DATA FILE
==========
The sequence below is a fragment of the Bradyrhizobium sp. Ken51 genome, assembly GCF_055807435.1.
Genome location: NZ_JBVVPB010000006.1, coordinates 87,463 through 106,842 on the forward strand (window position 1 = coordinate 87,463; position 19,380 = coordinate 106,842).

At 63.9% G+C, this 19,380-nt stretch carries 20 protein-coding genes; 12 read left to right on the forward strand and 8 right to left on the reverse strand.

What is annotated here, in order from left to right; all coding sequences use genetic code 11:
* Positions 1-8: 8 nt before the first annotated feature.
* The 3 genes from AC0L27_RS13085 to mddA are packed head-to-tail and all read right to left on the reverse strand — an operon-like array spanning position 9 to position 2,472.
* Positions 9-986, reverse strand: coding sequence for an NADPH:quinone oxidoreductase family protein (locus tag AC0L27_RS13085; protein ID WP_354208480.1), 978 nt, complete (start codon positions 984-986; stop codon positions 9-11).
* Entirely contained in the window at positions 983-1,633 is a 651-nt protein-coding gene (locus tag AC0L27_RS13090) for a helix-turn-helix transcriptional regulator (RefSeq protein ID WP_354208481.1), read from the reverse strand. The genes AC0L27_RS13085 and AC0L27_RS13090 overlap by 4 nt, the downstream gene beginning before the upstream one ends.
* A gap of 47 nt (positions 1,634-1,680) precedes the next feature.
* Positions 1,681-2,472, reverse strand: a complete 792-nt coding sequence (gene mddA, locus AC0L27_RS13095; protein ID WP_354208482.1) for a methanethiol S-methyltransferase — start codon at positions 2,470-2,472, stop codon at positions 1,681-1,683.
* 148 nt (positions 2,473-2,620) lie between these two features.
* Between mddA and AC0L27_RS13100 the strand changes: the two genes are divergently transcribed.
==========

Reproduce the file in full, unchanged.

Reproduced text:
The sequence below is a fragment of the Bradyrhizobium sp. Ken51 genome, assembly GCF_055807435.1.
Genome location: NZ_JBVVPB010000006.1, coordinates 87,463 through 106,842 on the forward strand (window position 1 = coordinate 87,463; position 19,380 = coordinate 106,842).

At 63.9% G+C, this 19,380-nt stretch carries 20 protein-coding genes; 12 read left to right on the forward strand and 8 right to left on the reverse strand.

What is annotated here, in order from left to right; all coding sequences use genetic code 11:
* Positions 1-8: 8 nt before the first annotated feature.
* The 3 genes from AC0L27_RS13085 to mddA are packed head-to-tail and all read right to left on the reverse strand — an operon-like array spanning position 9 to position 2,472.
* Positions 9-986, reverse strand: coding sequence for an NADPH:quinone oxidoreductase family protein (locus tag AC0L27_RS13085; protein ID WP_354208480.1), 978 nt, complete (start codon positions 984-986; stop codon positions 9-11).
* Entirely contained in the window at positions 983-1,633 is a 651-nt protein-coding gene (locus tag AC0L27_RS13090) for a helix-turn-helix transcriptional regulator (RefSeq protein ID WP_354208481.1), read from the reverse strand. The genes AC0L27_RS13085 and AC0L27_RS13090 overlap by 4 nt, the downstream gene beginning before the upstream one ends.
* A gap of 47 nt (positions 1,634-1,680) precedes the next feature.
* Positions 1,681-2,472, reverse strand: a complete 792-nt coding sequence (gene mddA, locus AC0L27_RS13095; protein ID WP_354208482.1) for a methanethiol S-methyltransferase — start codon at positions 2,470-2,472, stop codon at positions 1,681-1,683.
* 148 nt (positions 2,473-2,620) lie between these two features.
* Between mddA and AC0L27_RS13100 the strand changes: the two genes are divergently transcribed.